Yes, yes. So we've been there. So I've known Michael, obviously, for a long time. I could go through some of the statistics on where revenues and membership, et cetera, were. Let's just suffice it to say that things are significantly larger than our first meeting. We're going to do a fireside chat format today, so I'm going to ask a bunch of questions of Michael, and then we're going to hold some audience questions to -- until we get to Poinciana 3 for the Q&A. So hopefully, my mic is working, which it is.

Question-and-Answer Session

Joshua R. Raskin - Barclays Capital, Research Division

Michael, why don't you start with the management team? You guys have actually -- there's a lot going on in Medicaid land and your company specifically. You've made some changes. You've seen changes at the board level, but then specifically at the management level as well. How are you kind of preparing for what we see as a huge increase in the Medicaid opportunity?

Michael F. Neidorff

Sure, appreciate it. First, importantly, we just added 1 board member. It's for support [ph] . We -- as we talked last year, we know that we had to increase the bandwidth with the growth. When you go from $4 billion 3 years ago or so to $10 billion this year, you want to make sure you're building your team. We added 3 new people to what was a very strong team to begin with. We added Dave Minifie, who came out of Procter & Gamble, he's been there 10, 15 years, as our Vice President of Marketing -- Chief Marketing Officer, Executive Vice President. He's getting us ready and working out positions, brand positions and things, the company positioning, the strategies for going forward in the new environment. We added Rob Hitchcock, who joined us out of Humana. He's been there for many years, and he took over all the Health Plans. Mark Eggert who had, had that job, took a leave of absence for some personal reasons, has now rejoined us in a very senior position in the legal department. He was a practicing attorney when he -- before he joined us. And we recently added in the last 5, 6 months, Rone Baxter (sic) [Baldwin], who joined us out of Guardian and GE Capital, and he's used to large scale. He knows the insurance business, knows insurance sales. And he has joined us in a -- as the head -- Executive Vice President in charge of the exchanges. So they've been added to Bill Scheffel, our CFO; Jesse, our Chief Development Officer, so to speak; and the others on the team. And it's really -- the intent is, we're developing alternatives for somebody to be in the managing partner role that I have, between this partnership. And the whole idea is that, in 4 years or so, the board's going to have a decision to make which person will rotate through the management partnership first, so it's that type of approach.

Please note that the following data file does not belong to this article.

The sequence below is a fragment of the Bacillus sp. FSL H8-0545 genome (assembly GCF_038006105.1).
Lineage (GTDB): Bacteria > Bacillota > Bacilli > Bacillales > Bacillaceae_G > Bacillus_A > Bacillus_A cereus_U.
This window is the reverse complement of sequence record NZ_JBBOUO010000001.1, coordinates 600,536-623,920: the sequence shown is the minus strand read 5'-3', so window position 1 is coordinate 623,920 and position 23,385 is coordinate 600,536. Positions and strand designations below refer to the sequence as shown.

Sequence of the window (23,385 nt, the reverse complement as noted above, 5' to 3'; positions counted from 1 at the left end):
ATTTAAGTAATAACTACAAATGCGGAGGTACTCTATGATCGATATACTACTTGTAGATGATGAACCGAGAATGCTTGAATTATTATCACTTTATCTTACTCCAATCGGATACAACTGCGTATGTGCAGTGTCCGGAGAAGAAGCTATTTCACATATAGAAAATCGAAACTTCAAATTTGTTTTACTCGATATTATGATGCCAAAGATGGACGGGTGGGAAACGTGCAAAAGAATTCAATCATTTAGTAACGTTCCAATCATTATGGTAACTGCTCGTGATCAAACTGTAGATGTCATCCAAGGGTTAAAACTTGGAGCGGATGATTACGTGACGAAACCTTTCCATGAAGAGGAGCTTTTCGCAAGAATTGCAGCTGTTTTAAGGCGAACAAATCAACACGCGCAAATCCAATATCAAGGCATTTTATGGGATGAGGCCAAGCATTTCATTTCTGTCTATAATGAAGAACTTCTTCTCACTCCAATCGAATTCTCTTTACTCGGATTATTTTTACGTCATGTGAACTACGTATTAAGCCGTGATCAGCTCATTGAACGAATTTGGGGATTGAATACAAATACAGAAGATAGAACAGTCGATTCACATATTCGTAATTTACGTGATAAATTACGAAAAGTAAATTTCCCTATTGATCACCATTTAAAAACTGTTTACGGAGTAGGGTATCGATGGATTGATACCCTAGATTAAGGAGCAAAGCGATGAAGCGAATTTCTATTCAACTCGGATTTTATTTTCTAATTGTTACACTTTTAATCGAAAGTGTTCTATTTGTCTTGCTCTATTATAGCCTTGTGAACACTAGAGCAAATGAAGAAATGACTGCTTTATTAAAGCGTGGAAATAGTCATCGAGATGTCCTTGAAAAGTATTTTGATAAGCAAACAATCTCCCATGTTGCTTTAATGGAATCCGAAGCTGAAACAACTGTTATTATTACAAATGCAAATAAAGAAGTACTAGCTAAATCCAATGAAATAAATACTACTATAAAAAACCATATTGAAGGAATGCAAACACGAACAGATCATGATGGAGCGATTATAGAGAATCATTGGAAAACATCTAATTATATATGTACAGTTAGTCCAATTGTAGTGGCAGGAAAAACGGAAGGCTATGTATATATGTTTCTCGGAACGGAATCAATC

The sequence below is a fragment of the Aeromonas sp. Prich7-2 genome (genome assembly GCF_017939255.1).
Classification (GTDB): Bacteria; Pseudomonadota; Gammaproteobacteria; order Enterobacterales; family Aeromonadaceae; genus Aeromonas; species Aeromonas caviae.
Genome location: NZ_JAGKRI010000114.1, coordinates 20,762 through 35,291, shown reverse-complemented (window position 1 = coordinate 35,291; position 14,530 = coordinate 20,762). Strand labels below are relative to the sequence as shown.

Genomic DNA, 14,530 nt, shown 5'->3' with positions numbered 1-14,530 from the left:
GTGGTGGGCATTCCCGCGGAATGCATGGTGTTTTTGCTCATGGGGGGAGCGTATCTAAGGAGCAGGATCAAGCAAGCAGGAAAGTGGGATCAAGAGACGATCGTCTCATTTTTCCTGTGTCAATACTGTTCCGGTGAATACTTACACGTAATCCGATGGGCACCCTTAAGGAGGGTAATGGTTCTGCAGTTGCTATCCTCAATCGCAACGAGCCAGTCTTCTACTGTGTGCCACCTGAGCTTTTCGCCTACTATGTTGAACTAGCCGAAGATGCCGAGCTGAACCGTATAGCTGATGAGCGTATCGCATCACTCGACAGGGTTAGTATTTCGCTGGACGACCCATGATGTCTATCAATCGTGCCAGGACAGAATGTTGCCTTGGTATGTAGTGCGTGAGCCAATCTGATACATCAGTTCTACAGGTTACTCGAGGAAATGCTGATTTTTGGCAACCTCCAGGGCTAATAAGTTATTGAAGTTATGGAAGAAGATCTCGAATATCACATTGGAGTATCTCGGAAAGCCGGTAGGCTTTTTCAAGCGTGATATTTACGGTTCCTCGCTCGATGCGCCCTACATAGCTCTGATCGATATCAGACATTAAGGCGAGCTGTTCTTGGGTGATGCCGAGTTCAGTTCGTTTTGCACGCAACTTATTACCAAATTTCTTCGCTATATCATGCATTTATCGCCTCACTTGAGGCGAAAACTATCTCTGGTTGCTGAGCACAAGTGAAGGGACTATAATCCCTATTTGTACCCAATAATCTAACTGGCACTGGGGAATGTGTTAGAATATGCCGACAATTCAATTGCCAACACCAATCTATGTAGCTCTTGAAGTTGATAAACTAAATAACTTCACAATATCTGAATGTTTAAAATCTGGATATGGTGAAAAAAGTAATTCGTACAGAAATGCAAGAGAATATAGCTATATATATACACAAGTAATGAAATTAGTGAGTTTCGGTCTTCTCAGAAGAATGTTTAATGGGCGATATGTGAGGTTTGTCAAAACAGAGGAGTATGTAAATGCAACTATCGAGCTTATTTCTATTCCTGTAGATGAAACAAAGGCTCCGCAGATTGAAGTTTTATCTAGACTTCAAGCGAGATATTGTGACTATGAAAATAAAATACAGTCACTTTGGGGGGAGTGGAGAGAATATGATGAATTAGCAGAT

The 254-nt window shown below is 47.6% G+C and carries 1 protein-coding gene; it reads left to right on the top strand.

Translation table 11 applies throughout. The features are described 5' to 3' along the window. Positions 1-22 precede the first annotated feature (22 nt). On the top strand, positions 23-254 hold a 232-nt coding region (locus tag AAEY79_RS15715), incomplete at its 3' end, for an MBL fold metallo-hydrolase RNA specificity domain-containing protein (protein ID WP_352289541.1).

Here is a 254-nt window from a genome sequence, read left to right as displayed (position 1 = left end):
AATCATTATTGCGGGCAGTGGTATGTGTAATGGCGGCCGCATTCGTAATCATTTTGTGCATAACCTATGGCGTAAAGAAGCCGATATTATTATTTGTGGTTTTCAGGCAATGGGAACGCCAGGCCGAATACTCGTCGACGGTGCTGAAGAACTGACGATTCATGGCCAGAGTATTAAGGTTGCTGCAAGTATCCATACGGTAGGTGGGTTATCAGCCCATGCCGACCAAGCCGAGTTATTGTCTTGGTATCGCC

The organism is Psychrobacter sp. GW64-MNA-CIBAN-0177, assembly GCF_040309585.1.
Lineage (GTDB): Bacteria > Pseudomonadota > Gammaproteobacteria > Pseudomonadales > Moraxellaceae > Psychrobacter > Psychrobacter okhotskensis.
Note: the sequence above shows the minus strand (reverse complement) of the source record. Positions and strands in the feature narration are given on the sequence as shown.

Joshua R. Raskin - Barclays Capital, Research Division